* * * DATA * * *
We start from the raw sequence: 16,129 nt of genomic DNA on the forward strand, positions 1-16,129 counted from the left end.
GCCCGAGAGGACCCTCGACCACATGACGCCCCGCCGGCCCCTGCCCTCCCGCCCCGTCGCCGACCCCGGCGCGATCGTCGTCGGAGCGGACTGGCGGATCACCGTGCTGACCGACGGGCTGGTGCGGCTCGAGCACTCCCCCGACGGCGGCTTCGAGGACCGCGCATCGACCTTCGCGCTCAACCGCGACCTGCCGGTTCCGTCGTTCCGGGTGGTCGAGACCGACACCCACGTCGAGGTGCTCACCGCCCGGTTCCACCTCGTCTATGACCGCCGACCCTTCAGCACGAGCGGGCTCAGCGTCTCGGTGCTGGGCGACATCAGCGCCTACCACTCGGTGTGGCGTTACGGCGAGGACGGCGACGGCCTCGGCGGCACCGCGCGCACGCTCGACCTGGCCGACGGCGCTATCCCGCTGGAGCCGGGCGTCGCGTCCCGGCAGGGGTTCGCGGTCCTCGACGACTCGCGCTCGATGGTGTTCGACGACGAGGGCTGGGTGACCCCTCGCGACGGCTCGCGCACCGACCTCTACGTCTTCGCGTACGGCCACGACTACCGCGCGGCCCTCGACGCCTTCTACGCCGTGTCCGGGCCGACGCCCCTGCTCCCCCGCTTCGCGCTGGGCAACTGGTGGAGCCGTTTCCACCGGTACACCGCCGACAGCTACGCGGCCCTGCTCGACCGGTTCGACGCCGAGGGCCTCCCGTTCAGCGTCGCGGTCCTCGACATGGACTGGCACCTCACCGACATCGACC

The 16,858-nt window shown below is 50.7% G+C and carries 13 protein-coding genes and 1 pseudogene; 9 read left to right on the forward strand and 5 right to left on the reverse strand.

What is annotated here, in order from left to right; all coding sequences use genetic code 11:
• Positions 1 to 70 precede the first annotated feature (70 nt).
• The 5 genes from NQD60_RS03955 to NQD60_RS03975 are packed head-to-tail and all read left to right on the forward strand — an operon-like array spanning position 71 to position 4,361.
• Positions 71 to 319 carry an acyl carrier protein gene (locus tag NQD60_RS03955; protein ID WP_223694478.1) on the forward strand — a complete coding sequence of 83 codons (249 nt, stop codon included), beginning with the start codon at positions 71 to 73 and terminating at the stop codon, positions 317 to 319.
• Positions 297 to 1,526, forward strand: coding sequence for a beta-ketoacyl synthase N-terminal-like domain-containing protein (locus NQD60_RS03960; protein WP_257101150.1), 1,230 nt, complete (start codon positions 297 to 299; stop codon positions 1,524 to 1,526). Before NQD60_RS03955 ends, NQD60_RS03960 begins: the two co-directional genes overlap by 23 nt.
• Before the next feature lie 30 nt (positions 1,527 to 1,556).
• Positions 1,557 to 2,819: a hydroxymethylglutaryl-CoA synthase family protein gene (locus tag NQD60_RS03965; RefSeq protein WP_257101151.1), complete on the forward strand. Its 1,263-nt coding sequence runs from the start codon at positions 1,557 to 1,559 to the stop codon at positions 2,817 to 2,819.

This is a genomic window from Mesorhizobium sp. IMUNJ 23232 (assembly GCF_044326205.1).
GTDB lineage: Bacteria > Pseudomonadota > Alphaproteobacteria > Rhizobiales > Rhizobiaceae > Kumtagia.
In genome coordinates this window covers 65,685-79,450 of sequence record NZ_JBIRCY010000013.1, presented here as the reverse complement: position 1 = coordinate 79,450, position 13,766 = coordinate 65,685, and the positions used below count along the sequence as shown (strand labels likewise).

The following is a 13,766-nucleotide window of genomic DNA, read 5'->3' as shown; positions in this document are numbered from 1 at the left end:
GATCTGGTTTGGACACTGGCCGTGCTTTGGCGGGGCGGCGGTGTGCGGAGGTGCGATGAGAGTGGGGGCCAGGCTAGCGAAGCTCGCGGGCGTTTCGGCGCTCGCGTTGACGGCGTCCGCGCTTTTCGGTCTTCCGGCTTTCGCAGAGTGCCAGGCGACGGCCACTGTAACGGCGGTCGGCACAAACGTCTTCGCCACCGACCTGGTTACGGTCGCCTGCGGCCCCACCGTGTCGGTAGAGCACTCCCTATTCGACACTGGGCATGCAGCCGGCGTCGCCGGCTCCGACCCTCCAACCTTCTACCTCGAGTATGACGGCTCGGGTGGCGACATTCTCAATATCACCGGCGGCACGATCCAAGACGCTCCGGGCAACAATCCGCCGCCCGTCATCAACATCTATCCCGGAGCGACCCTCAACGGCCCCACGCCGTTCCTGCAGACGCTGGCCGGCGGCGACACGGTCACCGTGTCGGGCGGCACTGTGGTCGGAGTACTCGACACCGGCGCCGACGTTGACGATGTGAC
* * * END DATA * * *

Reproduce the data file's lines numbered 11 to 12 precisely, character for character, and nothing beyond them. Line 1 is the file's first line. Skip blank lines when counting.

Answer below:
This is a genomic window from Mesorhizobium sp. IMUNJ 23232 (assembly GCF_044326205.1).
GTDB lineage: Bacteria > Pseudomonadota > Alphaproteobacteria > Rhizobiales > Rhizobiaceae > Kumtagia.